Highlander: the Series (Season 1, Episode 2) “Family Tree”

Welcome back to Highlander: the Series. I am doing an episode-by-episode watch, recap, and reaction and blogging about it here. There will be no spoilers for the series beyond the current episode. You can find my prior recaps HERE.

For those of you that don’t want to read the long recap, I provide a quick episode summary here at the top. You can also just scroll down to the “REACTION” heading below.


The second episode of season 1 begins inside a shady gambling establishment. We first me “Joe” who is being, uh, scolded by Ms. Gustovson and her henchman “Clinch” for allowing someone at his table to win $50,000. Since the guy who won all that money skipped town, Joe is responsible for paying the money back.

In the next scene, we see Richie Ryan trying to steal his orphanage file and getting caught. So… two episodes in, two Richie arrests. Two bailouts by Duncan. I guess sometime between episodes 1 and 2 Richie was sort of adopted by Duncan and Tessa?

Tessa wants to help Richie find his parents. Duncan is hesitant to do it. But he reluctantly agrees.

We learn that Richie’s mother Emily collapsed and died in a candy store when he was almost five years old. His dad was nowhere to be found. Richie then went to live in an orphanage before traveling through the foster care system. But Richie learned for the first time from his foster care file (the one he glimpsed before he was arrested) that his father’s name was Jack Ryan. So Richie, Duncan, and Tessa set out in search of him.

Helping Richie leads Duncan to think about his own past. And this reminiscing provides us a great flashback scene. After his first death in battle, sometime in the early sixteen hundreds, Duncan revived. The “miracle” of resurrection caused his father to cast him out of the MacLeod Clan as a demon. Sometime later (months or years later) Duncan confronts his father and learns that he was adopted as a foundling baby. Duncan’s true parents are unknown.

Richie eventually tracks down the guy who owned the candy store where his mom died. And that guy leads Richie to where he remembers Jack Ryan living. Richie goes there, runs into “Joe,” and Joe decides that being Jack Ryan might help him pay off his debts. Richie gets taken in by the con, Duncan does not, and eventually Joe steals a valuable antique gold mask from Duncan’s store.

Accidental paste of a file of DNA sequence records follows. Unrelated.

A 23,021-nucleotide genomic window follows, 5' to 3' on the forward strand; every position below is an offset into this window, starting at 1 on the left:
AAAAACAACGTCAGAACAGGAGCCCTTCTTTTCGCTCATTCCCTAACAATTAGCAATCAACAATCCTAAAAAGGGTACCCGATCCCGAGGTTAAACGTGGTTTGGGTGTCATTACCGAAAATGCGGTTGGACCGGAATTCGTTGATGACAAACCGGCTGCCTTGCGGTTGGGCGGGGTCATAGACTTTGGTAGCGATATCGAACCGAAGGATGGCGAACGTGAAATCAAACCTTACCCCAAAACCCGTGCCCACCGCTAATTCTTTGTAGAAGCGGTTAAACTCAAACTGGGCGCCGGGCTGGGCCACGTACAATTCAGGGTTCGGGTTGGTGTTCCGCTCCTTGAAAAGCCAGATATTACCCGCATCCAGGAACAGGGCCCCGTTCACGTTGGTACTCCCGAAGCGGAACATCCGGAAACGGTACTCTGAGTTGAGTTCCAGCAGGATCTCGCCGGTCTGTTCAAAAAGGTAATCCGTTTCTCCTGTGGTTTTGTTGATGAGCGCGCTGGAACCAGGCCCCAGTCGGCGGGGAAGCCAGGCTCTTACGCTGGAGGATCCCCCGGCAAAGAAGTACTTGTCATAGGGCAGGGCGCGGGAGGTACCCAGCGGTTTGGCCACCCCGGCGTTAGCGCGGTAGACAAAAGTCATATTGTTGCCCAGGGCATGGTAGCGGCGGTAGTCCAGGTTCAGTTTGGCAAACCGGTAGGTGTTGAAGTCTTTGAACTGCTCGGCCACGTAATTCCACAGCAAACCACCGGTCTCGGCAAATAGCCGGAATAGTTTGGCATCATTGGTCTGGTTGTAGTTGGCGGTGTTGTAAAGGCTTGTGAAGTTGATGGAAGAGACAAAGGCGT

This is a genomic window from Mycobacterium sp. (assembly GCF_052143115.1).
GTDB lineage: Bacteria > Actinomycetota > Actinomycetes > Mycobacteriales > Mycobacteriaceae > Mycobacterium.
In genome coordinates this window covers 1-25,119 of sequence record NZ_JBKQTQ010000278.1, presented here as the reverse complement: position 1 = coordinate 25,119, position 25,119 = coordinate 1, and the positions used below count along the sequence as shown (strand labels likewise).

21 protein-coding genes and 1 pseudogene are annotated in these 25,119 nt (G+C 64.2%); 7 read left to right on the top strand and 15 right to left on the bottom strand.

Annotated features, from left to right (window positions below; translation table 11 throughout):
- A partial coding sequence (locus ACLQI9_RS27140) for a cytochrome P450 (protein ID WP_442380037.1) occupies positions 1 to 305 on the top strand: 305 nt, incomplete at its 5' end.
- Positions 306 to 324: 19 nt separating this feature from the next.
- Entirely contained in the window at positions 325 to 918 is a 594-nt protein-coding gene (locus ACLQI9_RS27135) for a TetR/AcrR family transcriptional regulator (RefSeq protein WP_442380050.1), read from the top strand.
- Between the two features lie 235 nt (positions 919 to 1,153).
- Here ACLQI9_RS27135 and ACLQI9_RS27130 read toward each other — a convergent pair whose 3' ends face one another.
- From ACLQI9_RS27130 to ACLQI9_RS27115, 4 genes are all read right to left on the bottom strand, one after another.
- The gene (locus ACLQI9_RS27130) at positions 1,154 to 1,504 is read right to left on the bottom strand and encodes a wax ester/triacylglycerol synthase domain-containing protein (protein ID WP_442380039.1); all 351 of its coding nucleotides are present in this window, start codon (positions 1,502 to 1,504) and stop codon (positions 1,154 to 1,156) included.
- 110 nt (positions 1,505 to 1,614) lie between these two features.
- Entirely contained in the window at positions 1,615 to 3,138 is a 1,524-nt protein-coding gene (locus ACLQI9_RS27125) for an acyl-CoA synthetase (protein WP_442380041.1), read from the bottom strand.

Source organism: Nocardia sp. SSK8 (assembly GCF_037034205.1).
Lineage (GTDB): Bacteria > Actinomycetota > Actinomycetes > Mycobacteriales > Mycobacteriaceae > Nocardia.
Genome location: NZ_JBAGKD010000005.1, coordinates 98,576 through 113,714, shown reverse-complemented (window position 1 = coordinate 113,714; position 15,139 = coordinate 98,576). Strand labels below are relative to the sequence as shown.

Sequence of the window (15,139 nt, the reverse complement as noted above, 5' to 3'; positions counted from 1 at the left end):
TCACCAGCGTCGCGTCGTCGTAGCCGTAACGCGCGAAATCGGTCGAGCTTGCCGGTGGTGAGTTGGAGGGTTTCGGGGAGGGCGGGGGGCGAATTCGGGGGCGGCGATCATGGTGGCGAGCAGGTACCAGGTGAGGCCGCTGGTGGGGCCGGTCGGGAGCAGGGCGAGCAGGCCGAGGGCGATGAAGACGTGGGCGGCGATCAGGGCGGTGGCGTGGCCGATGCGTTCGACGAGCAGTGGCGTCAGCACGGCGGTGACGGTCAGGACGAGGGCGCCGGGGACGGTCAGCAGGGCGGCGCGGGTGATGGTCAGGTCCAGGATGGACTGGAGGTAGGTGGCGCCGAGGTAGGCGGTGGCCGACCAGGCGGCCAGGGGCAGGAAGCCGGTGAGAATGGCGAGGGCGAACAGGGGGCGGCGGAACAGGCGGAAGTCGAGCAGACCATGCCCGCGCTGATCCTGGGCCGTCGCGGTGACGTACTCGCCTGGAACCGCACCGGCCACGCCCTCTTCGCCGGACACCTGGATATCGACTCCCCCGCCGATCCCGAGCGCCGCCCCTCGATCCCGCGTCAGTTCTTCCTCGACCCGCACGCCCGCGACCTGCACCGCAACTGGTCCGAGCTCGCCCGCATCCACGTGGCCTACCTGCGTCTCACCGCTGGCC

Richie angrily goes looking for his father, whereupon he is kidnapped by “Clinch” who is also looking for Joe. But Joe sees the kidnapping happen, feels bad, and takes the mask to where Richie is being held in order to pay off his debt. Soon after that, Duncan shows up, fights Clinch, wins easily, and poor Clinch gets fired.

As the show is wrapping up, Richie tells us that he went back to the candy store guy and found out that Emily, his mother, was actually his foster mother. So he ends up no closer to finding out where he comes from than he was when this episode started.l


This was a really good follow-up episode. Despite not really being given the “Duncan takes Richie under his wing” transition from the pilot, I found that I did not mind it much. Coming back to find him already under that wing felt right. The cast chemistry is such that you really feel the almost parental affection that Duncan and Tessa have for him. And Kirsch plays Richie’s bravado with underlying insecurity brilliantly. The scene where he describes his mother dying tugs at the heartstrings.

Adrian Paul shines in this episode, too. After being kind of a menacing figure toward Richie in the pilot, he very believably takes on a father figure role one episode later. And his dramatic “where do I come from?” scene with his own father is one of the scenes I remember best from my first watch of this show 20+ years ago. The character of Duncan is a true challenge inasmuch as you have to play the same person with subtle variations depending on when in time we as the audience meets him. With 17th Century Duncan, it’s clear that there’s not as much life, education, or experience written on his pages at that point. But you can see the core of him is the same as our present-day Duncan. When we flash forward to 20th Century Duncan, you can feel a lot of the weight of those intervening years in the somberness of how he carries himself.

Side note to all of this: Seacouver (the fictional city where this all takes place) appears to be an extremely rough place. The street views of the buildings where Richie went to meet his “dad” looked like a post-WW2 Germany – the parts that were still standing after the war, at least. Even the hallway of the building where Richie meets Joe for the first time is covered with graffiti.


“Hi kids, this is your new foster brother Richie. Treat him just like one of the family… NOT!”

“It is a miracle!”
“No, it is a work of the demon master below! You are not my son!”

“He must have freaked. There you were on your feet again. Zombie in a kilt.”

“There’s a proverb in northern India. If you go hunting for tigers, be sure you’re prepared to find one.”

“Hey, where did you learn that?”
“From the people who invented it!”